I am doing better with my antiviral medication compliance. Overall, I choose life and I choose joy. I choose education and advocacy and the opportunity to make a difference even if it's just one life at a time. I choose hope. My demented brain may not remember names, faces or even experiences as recent as a few days ago, but my heart and soul have been forever changed. This I know to be true. No amount of dementia can take that away.

This Thanksgiving, I count my blessings. Among them this year I will count my new friends from this cruise and I salute them for their courage and their tenacity and their hope and their joy, as the truth is they were not the ones crying. I was. If there was fear it was mine, not theirs.

I can conquer my fear and continue to use my voice and my abilities to make a difference. I can draw my strength from that collective group whether I got to know each of them individually or not. I'm hoping all of you will find a way to make a difference one life, one day at a time as well.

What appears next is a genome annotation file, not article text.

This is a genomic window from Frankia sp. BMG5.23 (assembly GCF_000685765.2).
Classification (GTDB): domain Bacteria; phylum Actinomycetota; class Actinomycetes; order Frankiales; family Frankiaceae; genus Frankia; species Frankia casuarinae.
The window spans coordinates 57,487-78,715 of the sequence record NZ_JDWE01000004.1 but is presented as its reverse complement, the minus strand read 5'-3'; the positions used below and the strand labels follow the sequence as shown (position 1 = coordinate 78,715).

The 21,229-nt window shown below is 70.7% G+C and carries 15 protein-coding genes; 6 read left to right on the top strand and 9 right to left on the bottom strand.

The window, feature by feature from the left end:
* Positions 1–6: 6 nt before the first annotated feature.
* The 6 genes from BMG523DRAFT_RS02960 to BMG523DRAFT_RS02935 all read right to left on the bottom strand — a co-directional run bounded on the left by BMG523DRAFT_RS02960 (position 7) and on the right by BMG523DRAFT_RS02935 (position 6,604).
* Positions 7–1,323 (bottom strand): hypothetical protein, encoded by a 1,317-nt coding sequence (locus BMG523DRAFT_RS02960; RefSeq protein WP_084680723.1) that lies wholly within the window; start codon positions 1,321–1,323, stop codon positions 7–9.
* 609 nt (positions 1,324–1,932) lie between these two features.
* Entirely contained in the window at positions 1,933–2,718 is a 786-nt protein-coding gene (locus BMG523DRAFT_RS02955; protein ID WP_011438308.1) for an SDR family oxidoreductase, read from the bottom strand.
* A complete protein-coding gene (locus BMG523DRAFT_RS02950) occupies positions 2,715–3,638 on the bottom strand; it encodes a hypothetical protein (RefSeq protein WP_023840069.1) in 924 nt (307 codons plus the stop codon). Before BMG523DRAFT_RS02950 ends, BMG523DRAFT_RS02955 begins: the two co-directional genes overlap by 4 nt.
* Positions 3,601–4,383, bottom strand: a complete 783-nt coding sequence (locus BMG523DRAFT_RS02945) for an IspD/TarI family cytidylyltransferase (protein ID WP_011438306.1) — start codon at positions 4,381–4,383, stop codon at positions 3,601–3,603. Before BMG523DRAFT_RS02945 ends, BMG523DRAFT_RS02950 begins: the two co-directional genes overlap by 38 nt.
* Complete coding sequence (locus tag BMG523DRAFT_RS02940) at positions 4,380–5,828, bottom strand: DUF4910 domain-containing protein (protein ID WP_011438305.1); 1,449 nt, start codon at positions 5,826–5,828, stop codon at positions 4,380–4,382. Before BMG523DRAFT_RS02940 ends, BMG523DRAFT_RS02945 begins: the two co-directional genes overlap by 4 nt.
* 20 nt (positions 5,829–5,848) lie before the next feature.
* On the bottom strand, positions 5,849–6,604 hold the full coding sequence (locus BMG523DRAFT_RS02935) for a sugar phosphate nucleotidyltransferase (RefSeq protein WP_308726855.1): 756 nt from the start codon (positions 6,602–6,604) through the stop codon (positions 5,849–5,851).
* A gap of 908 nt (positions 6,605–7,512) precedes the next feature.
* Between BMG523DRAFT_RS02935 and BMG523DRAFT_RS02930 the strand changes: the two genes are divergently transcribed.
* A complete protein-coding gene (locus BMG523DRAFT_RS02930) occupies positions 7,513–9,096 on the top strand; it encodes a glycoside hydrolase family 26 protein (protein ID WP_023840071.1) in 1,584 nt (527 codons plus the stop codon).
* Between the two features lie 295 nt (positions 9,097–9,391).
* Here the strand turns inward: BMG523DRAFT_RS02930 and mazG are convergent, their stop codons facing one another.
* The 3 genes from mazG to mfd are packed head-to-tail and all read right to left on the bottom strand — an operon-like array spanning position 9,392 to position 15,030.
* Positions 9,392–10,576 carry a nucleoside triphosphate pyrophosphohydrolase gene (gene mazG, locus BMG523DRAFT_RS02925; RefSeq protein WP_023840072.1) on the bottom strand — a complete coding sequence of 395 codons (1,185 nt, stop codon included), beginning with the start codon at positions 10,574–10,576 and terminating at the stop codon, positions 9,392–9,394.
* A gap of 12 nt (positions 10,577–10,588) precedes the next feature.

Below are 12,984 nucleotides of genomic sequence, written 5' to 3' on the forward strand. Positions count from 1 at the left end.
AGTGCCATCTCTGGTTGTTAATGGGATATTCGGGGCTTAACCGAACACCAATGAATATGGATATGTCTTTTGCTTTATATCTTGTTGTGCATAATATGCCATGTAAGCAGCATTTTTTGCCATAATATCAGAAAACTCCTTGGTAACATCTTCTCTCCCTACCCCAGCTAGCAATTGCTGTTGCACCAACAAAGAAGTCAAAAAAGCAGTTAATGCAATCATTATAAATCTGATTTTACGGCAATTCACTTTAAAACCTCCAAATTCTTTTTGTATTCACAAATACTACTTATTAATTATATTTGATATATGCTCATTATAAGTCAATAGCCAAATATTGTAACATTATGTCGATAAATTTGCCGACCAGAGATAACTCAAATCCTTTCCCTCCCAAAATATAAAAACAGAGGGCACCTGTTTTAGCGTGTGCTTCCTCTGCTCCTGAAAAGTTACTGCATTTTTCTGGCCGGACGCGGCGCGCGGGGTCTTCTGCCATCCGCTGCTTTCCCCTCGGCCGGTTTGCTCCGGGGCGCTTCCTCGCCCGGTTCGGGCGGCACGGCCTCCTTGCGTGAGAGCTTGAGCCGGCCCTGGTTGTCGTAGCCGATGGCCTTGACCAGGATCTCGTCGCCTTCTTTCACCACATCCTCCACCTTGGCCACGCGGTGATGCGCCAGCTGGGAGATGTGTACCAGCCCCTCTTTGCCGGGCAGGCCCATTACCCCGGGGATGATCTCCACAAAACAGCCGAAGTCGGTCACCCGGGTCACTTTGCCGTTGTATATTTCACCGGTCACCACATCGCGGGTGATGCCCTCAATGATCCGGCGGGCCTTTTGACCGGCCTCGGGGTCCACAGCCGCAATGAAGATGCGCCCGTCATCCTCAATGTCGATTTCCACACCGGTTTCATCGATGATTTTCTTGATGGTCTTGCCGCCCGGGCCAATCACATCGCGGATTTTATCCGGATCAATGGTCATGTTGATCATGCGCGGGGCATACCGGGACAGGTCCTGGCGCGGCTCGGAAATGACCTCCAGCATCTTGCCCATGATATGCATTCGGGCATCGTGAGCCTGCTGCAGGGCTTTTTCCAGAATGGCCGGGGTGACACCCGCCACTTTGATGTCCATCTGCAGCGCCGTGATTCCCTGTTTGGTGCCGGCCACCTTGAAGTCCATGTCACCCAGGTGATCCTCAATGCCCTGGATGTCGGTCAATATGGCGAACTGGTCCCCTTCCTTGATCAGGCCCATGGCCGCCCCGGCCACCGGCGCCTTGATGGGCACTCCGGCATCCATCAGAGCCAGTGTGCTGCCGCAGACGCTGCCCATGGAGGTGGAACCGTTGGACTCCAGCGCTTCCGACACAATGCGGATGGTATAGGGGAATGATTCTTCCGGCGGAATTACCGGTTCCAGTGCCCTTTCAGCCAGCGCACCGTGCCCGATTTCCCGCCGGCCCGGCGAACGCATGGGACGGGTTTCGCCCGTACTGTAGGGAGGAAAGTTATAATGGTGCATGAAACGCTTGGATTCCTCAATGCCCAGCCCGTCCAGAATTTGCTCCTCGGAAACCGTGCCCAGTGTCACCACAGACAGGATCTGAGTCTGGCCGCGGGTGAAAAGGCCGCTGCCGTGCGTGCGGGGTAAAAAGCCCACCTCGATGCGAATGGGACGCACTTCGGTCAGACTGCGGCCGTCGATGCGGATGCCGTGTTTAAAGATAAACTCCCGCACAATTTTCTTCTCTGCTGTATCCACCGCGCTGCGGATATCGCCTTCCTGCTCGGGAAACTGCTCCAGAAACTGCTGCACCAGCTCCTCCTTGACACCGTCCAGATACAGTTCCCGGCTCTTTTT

Until next time!

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Lynda Arnold

Lynda Arnold

Lynda Arnold, RN, BSN, MBA, was one of the first health care workers to go public after her occupational infection with HIV by an accidental needlestick in 1992. She successfully launched a nationwide campaign for safer needles in hospitals and medical facilities which resulted in the passage of federal legislation mandating the use of such devices in facilities nationwide to protect all health care workers from accidents such as hers. For many years she was a sought-after speaker on living with HIV/AIDS as well as health care worker safety issues, and she traveled the globe educating others. She garnered many awards, national distinctions, authored two children's books, and was the subject of an award-winning documentary. After the birth of her youngest son, Lynda chose to step away from the public eye and focus on raising her young family without the spotlight. As a blogger for TheBody.com, this marks her reentry into the public eye -- 20 years after her infection. She can be reached for further engagements, commentary and questions through her email.